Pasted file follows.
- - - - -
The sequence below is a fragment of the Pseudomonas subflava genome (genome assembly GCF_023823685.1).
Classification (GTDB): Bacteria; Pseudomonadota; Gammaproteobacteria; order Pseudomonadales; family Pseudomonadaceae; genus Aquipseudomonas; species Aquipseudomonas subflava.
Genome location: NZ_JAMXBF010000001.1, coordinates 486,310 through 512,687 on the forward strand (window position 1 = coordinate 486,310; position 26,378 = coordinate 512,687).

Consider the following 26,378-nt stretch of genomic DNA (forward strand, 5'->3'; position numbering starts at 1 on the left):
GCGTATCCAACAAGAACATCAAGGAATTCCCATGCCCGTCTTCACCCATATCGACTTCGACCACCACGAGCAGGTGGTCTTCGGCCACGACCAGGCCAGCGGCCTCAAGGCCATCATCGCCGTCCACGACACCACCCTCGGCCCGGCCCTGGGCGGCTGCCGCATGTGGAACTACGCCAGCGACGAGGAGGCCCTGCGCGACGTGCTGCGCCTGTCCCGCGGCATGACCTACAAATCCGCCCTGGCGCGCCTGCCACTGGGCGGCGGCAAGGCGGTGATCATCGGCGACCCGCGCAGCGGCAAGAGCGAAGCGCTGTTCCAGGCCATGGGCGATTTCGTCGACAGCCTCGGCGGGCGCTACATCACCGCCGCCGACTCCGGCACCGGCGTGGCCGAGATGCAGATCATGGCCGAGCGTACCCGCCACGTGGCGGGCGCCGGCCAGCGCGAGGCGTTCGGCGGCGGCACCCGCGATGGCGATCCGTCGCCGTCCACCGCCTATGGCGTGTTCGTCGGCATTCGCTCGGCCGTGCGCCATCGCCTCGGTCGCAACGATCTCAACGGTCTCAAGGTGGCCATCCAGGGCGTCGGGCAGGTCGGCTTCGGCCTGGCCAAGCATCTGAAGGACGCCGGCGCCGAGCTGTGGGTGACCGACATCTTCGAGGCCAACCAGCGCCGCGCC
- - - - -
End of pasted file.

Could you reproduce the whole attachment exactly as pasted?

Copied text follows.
The sequence below is a fragment of the Pseudomonas subflava genome (genome assembly GCF_023823685.1).
Classification (GTDB): Bacteria; Pseudomonadota; Gammaproteobacteria; order Pseudomonadales; family Pseudomonadaceae; genus Aquipseudomonas; species Aquipseudomonas subflava.
Genome location: NZ_JAMXBF010000001.1, coordinates 486,310 through 512,687 on the forward strand (window position 1 = coordinate 486,310; position 26,378 = coordinate 512,687).

Consider the following 26,378-nt stretch of genomic DNA (forward strand, 5'->3'; position numbering starts at 1 on the left):
GCGTATCCAACAAGAACATCAAGGAATTCCCATGCCCGTCTTCACCCATATCGACTTCGACCACCACGAGCAGGTGGTCTTCGGCCACGACCAGGCCAGCGGCCTCAAGGCCATCATCGCCGTCCACGACACCACCCTCGGCCCGGCCCTGGGCGGCTGCCGCATGTGGAACTACGCCAGCGACGAGGAGGCCCTGCGCGACGTGCTGCGCCTGTCCCGCGGCATGACCTACAAATCCGCCCTGGCGCGCCTGCCACTGGGCGGCGGCAAGGCGGTGATCATCGGCGACCCGCGCAGCGGCAAGAGCGAAGCGCTGTTCCAGGCCATGGGCGATTTCGTCGACAGCCTCGGCGGGCGCTACATCACCGCCGCCGACTCCGGCACCGGCGTGGCCGAGATGCAGATCATGGCCGAGCGTACCCGCCACGTGGCGGGCGCCGGCCAGCGCGAGGCGTTCGGCGGCGGCACCCGCGATGGCGATCCGTCGCCGTCCACCGCCTATGGCGTGTTCGTCGGCATTCGCTCGGCCGTGCGCCATCGCCTCGGTCGCAACGATCTCAACGGTCTCAAGGTGGCCATCCAGGGCGTCGGGCAGGTCGGCTTCGGCCTGGCCAAGCATCTGAAGGACGCCGGCGCCGAGCTGTGGGTGACCGACATCTTCGAGGCCAACCAGCGCCGCGCC